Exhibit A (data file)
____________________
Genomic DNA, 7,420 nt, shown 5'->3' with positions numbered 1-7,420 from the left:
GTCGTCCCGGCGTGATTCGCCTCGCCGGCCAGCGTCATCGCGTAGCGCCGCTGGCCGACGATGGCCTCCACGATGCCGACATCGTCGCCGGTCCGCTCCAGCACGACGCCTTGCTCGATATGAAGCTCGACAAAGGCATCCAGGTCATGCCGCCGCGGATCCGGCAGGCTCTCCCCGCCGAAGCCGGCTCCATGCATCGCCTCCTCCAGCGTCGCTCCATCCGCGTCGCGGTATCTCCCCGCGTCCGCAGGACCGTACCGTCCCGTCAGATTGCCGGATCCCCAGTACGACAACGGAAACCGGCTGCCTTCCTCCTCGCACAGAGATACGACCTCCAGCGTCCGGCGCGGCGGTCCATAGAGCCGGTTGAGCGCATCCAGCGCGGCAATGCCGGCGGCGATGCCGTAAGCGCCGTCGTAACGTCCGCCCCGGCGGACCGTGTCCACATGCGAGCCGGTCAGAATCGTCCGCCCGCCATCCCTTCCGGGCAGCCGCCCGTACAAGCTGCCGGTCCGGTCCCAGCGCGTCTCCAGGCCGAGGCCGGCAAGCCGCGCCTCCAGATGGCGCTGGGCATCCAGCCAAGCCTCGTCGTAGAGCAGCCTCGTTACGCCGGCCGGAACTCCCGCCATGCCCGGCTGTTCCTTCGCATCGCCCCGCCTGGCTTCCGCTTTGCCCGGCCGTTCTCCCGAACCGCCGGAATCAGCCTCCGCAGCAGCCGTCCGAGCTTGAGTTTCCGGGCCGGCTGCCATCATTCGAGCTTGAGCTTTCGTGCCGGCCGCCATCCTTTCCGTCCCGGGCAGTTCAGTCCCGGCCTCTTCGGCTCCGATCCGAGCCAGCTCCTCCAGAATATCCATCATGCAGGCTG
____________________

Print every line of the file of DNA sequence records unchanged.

Genomic DNA, 7,420 nt, shown 5'->3' with positions numbered 1-7,420 from the left:
GTCGTCCCGGCGTGATTCGCCTCGCCGGCCAGCGTCATCGCGTAGCGCCGCTGGCCGACGATGGCCTCCACGATGCCGACATCGTCGCCGGTCCGCTCCAGCACGACGCCTTGCTCGATATGAAGCTCGACAAAGGCATCCAGGTCATGCCGCCGCGGATCCGGCAGGCTCTCCCCGCCGAAGCCGGCTCCATGCATCGCCTCCTCCAGCGTCGCTCCATCCGCGTCGCGGTATCTCCCCGCGTCCGCAGGACCGTACCGTCCCGTCAGATTGCCGGATCCCCAGTACGACAACGGAAACCGGCTGCCTTCCTCCTCGCACAGAGATACGACCTCCAGCGTCCGGCGCGGCGGTCCATAGAGCCGGTTGAGCGCATCCAGCGCGGCAATGCCGGCGGCGATGCCGTAAGCGCCGTCGTAACGTCCGCCCCGGCGGACCGTGTCCACATGCGAGCCGGTCAGAATCGTCCGCCCGCCATCCCTTCCGGGCAGCCGCCCGTACAAGCTGCCGGTCCGGTCCCAGCGCGTCTCCAGGCCGAGGCCGGCAAGCCGCGCCTCCAGATGGCGCTGGGCATCCAGCCAAGCCTCGTCGTAGAGCAGCCTCGTTACGCCGGCCGGAACTCCCGCCATGCCCGGCTGTTCCTTCGCATCGCCCCGCCTGGCTTCCGCTTTGCCCGGCCGTTCTCCCGAACCGCCGGAATCAGCCTCCGCAGCAGCCGTCCGAGCTTGAGTTTCCGGGCCGGCTGCCATCATTCGAGCTTGAGCTTTCGTGCCGGCCGCCATCCTTTCCGTCCCGGGCAGTTCAGTCCCGGCCTCTTCGGCTCCGATCCGAGCCAGCTCCTCCAGAATATCCATCATGCAGGCTG